This statement may anger most of my friends, with slings and arrows already pinging through the air.
In my defence, I’ll point out that the title above doesn’t say that the EU isn’t evil. Quite the opposite: I’m confident it is.
A Europe bossed by a giant unaccountable bureaucracy, using a tissue of lies to cover up its Marxist, or at least quasi-Marxist provenance, is wicked in so many ways that simply listing them would require more space than this format allows.
Hence I hope that this wicked contrivance will burst like a helium balloon touched by a needle – and the sooner, the better.
Many good people share this hope, but the trouble is that they sometimes don’t think beyond it. They forget that, like most things in life, evil has a hierarchy.
They don’t ask themselves what’s going to happen after the EU balloon is pricked. My contention is that this very much depends on what kind of needle does the pricking.
Alas, we’ve been infected with the contagion of presumptive progress, which is the central tenet of our post-Enlightenment modernity. We’ve been brainwashed to believe that any change can only be for the better.
This Panglossian mentality with a forward-looking dimension puts blinkers on people’s eyes and brakes on their thought. When they don’t like something, they want it changed, full stop. And then what? is a question seldom asked.
They ought to remind themselves that the two most satanic regimes in history came into being largely because of this kind of misapprehension, widely held. What we have is bad, was the battle cry, which means that anything else could only be better.
Messrs Lenin and Hitler went on to demonstrate the fallacy of such thinking. They proved that things can always get worse. And superficial thinking driven by emotions, if sufficiently widespread, guarantees that things will get worse.
Of the two examples, that of Hitler is more relevant to today’s situation. For Nazism was to a large extent a reaction to the weak-kneed internationalism of the Weimar Republic.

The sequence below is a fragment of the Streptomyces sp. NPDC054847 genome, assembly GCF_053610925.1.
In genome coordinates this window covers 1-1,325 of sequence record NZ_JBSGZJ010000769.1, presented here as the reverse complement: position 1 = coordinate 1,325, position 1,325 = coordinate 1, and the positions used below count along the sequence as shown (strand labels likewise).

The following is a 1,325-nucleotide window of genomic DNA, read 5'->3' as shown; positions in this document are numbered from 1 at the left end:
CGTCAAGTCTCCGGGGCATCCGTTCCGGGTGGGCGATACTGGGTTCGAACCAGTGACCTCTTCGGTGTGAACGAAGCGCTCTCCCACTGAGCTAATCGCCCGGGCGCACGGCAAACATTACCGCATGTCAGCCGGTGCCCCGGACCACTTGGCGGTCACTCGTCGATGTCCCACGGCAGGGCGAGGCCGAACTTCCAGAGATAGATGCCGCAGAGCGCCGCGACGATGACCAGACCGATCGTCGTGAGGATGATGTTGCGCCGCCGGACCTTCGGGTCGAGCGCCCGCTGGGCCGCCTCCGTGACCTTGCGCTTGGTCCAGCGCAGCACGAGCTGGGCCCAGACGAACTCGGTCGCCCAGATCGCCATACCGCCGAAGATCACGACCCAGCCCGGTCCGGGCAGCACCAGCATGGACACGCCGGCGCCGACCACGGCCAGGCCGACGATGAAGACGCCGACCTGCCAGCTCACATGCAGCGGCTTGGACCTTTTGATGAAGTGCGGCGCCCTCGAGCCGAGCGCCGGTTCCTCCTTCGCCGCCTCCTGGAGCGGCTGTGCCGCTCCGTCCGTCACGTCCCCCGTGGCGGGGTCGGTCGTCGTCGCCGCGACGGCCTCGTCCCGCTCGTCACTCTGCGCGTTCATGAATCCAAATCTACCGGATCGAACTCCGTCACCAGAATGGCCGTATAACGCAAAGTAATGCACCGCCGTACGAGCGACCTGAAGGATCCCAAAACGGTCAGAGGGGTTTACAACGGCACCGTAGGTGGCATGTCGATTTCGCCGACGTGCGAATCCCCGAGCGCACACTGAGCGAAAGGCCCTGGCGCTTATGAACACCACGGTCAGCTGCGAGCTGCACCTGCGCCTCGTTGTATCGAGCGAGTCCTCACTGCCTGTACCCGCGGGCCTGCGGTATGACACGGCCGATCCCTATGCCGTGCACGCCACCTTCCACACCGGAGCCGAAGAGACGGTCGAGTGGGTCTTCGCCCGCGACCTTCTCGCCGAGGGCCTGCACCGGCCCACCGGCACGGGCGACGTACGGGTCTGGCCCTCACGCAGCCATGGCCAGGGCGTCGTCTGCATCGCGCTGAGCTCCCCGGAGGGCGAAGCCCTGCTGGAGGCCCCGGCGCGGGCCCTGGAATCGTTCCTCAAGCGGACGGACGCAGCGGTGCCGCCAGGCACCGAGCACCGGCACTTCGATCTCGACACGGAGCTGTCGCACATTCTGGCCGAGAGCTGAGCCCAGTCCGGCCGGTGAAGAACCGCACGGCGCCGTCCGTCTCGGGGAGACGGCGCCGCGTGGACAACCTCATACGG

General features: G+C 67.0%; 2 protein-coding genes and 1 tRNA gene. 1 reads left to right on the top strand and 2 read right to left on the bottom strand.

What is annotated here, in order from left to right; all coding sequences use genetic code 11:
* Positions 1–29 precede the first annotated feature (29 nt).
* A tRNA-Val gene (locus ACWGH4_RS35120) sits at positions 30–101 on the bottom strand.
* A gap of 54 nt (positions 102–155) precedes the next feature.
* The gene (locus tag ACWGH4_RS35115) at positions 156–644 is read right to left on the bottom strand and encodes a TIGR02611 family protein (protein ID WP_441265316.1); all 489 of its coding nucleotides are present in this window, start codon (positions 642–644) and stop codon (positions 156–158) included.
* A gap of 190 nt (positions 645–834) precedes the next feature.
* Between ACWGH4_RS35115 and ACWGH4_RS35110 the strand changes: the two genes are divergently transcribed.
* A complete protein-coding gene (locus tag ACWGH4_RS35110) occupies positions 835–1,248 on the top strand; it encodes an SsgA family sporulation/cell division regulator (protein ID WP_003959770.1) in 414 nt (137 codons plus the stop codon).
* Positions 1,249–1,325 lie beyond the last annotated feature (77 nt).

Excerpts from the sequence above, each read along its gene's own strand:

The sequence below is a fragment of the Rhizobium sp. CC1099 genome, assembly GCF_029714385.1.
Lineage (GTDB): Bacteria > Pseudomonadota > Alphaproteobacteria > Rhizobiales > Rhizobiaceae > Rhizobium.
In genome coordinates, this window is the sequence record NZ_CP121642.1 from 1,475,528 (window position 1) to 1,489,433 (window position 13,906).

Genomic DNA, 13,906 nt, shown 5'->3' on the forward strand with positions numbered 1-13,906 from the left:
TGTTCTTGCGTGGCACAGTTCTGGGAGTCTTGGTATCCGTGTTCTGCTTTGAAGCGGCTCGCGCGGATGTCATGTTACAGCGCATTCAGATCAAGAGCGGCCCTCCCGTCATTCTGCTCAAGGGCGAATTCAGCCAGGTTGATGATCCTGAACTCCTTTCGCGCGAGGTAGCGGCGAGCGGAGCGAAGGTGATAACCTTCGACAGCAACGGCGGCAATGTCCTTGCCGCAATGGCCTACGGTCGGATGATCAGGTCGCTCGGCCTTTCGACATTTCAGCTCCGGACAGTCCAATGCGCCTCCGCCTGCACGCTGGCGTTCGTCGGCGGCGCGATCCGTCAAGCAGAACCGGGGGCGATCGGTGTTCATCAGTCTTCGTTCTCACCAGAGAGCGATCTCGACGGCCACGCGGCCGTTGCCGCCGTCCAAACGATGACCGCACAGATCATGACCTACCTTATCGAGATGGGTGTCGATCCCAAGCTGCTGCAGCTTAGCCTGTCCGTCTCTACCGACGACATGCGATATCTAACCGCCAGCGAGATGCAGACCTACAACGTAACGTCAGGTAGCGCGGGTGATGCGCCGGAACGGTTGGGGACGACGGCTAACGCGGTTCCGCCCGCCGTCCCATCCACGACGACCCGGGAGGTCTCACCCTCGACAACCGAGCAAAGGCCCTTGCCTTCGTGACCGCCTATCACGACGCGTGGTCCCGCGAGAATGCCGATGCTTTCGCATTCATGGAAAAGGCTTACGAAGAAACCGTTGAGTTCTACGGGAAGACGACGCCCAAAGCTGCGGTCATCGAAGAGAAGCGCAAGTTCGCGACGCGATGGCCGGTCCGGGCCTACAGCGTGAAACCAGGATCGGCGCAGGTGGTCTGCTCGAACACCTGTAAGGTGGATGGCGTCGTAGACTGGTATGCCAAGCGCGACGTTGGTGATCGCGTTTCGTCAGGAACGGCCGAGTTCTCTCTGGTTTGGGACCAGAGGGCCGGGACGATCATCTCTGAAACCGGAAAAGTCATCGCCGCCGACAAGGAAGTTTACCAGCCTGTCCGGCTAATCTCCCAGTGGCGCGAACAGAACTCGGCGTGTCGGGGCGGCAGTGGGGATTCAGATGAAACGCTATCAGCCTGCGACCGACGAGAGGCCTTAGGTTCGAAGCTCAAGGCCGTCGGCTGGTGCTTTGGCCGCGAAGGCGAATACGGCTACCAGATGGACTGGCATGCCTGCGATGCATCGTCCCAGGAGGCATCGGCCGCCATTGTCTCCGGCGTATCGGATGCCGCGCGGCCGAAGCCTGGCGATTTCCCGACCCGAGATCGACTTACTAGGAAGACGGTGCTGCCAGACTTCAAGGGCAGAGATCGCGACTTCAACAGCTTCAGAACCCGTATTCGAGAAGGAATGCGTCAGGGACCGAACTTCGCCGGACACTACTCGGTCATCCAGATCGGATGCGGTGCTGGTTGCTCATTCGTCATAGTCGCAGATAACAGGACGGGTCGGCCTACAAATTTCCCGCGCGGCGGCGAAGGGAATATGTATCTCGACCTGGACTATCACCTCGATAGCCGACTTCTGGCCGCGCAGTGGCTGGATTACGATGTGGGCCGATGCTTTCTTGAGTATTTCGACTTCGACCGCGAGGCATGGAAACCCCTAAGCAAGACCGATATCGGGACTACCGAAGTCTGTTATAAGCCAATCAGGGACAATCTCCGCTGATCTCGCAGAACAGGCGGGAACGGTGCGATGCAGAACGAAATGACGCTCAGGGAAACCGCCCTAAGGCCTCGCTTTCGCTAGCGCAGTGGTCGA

Hitler screamed and harangued his way to public support by appealing to German nationalism, promising the revival of German dignity and the downfall of all those who had stamped Germany into the dirt.
Under his leadership the German nation did indeed do a Phoenix – for a short while. What happened afterwards should have disabused everyone of the notion that any change is always for the better if the starting point is deeply unsatisfactory.
This brings us back to the metaphorical needle that may puncture the EU balloon. Unfortunately, many good people I know are ready to welcome any such implement, as long as the balloon is indeed punctured.
This position is, to me, neither conservative nor wise, and I use those two adjectives almost interchangeably. I dearly wish to see the EU collapse – provided the collapsing is done by good people and for good reasons. And I’d rather the EU survived than be replaced by something even worse.
Our present situation is fraught with danger. European countries, including Britain, lack real conservative forces (never mind mainstream parties) that could dismantle the EU in the name of everything conservatives hold dear.
Germany at the time of the Weimar Republic had exactly the same problem.
There were plenty of conservatives who detested Weimar and went on to detest the Nazis. But they lacked the political force and energy to reshape the country in their image. The political force was with Hitler, who in temporary alliance with Stalin plunged Europe into its bloodiest catastrophe ever.
One doesn’t espy a potential Hitler anywhere in Europe, but there are plenty of fascisoid parties that alone seem to present a realistic threat to the EU. If the EU is the disease, these groups are the only likely cure. But the cure may well be worse than the disease.
Much as I detest the EU, I’d rather be governed by the European Commission than by the likes of Tommy Robinson, formerly of the BNP and the EDL. The EU is evil, but at least it’s the evil we know.
Looking at the manifestos of some such parties, one finds things with which any conservative would agree: patriotism, national sovereignty, appeal to traditionalism and Christianity, etc.